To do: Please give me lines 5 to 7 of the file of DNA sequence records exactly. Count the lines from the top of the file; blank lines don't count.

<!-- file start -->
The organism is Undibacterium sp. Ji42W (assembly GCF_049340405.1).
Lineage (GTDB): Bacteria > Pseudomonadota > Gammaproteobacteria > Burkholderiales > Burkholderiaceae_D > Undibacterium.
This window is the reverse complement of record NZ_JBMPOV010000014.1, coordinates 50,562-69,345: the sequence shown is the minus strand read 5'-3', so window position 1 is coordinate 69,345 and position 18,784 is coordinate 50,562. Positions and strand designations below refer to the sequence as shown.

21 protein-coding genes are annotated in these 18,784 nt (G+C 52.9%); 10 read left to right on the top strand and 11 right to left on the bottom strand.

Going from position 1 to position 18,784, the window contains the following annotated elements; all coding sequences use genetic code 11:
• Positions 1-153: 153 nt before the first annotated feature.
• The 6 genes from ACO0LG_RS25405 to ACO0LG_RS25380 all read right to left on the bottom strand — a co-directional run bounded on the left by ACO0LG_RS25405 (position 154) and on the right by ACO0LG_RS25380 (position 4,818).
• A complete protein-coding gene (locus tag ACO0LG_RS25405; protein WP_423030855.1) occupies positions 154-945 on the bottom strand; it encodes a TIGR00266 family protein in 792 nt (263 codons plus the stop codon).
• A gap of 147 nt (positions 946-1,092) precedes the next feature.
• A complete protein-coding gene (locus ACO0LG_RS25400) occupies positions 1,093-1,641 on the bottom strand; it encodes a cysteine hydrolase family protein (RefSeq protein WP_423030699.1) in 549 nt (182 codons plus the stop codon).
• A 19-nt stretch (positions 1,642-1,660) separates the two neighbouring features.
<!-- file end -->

Going from position 1 to position 18,784, the window contains the following annotated elements; all coding sequences use genetic code 11:
• Positions 1-153: 153 nt before the first annotated feature.
• The 6 genes from ACO0LG_RS25405 to ACO0LG_RS25380 all read right to left on the bottom strand — a co-directional run bounded on the left by ACO0LG_RS25405 (position 154) and on the right by ACO0LG_RS25380 (position 4,818).